Similarly, there are no compelling logical arguments, applicable generally to all who have received such limited High Court authorizations, that the petitioners have so decisively established their competence as to make further testing superfluous. The factor of long experience, typically important in establishing grandfather clauses, is not present here. With few or no exceptions, the applicants that have come to this Court's attention who have received such limited certifications have relatively little experience as practitioners. Moreover, the limited certifications do not themselves bespeak grounds for confidence. They reflect neither careful inquiry by the High Court nor full acceptance of the applicant for purposes of practicing before the High Court. Indeed, the limitations suggest unwillingness to grant a full certification, although presumably out of deference to this Court's anticipated organization and establishment of its own jurisdiction.

Since the considerations pertaining generally to all limited High Court authorizations do not lead to the conclusion that all should be regarded as certifications under our Rule I.A., petitioners here could prevail only if we were to engage in

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individual inquiries and determine that in their particular cases, the limited authorizations should be regarded as sufficient High Court certifications under Rule I.A. This would necessitate that we determine the import of each specific limited authorization, each of which is somewhat different. We would have to undertake case by case investigations of specific facts. This in turn would require us to examine the reasoning of the High Court and its intent in granting each specific authorization, and to consider the information submitted by each applicant to the High Court. Such an investigation is unwarranted and would be inappropriately contrary to the principles of comity mentioned earlier.

Going back now to the language of Rule I.A., we emphasize that there are two requirements. The applicant must be "certified" and "entitled to practice law as an attorney before the Trust Territory High Court." These are complementary, not merely repetitive, stipulations. It would not have been sufficient simply to state that the applicant must be "entitled to practice law as an attorney before the Trust Territory High Court as of July 12, 1981.11 That provision, standing alone, would admit even a nonresident attorney allowed to appear for one case only (pro hac vice). Such a "one case only" authorization is routinely given on the basis of a motion mentioning in general terms the attorney's membership in the bar of some other jurisdiction. Since this type of motion does not seek full membership in the bar, courts typically grant the motion with little or no independent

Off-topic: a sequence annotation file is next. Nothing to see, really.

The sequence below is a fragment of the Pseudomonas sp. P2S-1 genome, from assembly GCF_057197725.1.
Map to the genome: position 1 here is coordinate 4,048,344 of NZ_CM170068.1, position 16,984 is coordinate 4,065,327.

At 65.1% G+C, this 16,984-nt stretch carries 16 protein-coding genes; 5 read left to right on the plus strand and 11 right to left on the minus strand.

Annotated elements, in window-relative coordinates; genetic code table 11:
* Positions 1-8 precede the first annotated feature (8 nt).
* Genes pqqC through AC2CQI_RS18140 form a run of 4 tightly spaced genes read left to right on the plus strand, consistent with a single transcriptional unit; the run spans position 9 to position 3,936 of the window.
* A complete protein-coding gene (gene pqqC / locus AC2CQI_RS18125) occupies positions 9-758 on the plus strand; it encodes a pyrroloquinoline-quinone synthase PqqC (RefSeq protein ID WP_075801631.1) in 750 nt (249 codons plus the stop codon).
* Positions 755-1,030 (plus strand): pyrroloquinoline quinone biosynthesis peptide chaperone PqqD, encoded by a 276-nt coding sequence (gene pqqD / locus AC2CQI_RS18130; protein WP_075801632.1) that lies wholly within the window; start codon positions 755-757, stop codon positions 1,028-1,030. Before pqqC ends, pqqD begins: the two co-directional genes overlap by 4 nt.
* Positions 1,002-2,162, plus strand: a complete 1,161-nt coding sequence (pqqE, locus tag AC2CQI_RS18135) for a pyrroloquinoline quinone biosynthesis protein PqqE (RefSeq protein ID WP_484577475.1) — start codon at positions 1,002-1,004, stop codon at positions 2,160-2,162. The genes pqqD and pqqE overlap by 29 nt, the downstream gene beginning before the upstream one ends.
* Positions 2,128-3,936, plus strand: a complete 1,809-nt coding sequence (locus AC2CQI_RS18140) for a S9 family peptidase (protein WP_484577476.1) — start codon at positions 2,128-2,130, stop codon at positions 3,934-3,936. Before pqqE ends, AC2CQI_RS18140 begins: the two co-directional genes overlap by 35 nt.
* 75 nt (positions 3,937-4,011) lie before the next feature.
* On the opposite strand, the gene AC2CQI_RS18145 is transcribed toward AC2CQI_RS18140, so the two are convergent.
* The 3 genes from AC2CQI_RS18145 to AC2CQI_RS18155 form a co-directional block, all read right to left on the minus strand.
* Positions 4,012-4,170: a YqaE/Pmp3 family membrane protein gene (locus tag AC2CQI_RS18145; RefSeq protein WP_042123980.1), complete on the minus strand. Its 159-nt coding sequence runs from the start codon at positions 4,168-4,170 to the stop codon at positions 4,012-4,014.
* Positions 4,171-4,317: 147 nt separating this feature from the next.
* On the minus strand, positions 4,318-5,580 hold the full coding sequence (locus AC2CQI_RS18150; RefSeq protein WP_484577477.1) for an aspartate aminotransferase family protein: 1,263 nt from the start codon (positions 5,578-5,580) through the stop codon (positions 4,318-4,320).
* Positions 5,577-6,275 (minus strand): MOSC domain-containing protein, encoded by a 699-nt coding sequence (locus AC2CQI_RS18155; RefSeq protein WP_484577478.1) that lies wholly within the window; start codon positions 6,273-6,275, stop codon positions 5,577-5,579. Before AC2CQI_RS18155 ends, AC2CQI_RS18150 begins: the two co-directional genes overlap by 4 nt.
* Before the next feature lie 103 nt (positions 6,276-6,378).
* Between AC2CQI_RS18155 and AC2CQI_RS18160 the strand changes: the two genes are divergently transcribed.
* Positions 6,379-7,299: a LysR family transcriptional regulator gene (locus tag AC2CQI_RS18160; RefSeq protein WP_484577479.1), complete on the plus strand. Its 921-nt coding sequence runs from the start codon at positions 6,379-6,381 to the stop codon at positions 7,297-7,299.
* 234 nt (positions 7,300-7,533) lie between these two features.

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inquiry. Plainly, there is no reason to assume that a person allowed to practice pursuant to such a notion for one case or a few cases only, will have undergone the kind of searching inquiry by the High Court that might justify this Court in accepting the person for practice before this Court without additional reflection, investigation or testing.

This Court chose not to restrict itself to the sole test that the individual be entitled to practice as an attorney before the High Court as of July 12, 1981. Instead, our rules contain the additional requirement that the Rule I.A. applicant must have been certified by the High Court. This added condition supplements the "entitled to practice law" standard.

For all of these reasons, we decline to regard limited or provisional certifications issued by the High Court as being certifications sufficient to entitle the applicant to authorization to practice before this Court pursuant to Rule I.A. of this Court's Rule of Admission. Under Rule I.A. if the High Court unreservedly certified an applicant for practice before the High Court without limitation or abridgment, then this Court too will admit the applicant on the same terms. Where the High Court's certification is reserved or limited or in any way falls short of that standard, Rule I.A. is inapplicable. In other words, the applicants here were entitled to practice as attorneys before the High Court

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as of July 12, 1981, but they were not "certified" as of that date.

This decision implies no opinion as to the competence of the applicants to practice law. Rather, this is merely a finding that, in seeking authorization to practice before this Court, these applicants will be unable to rely upon their previous relationship with the High Court as sufficient qualification. They will have to fulfill the conditions required of new applicants.

The petitions for admission pursuant to Rule I.A. are therefore denied. However, the time for these two applicants to qualify for the Court's written examination scheduled for September 3 in Ponape is hereby extended until and through August 31, 1981.

So ordered this 17th day of August, 1981.


Chief Justice
Supreme Court
Federated States of Micronesia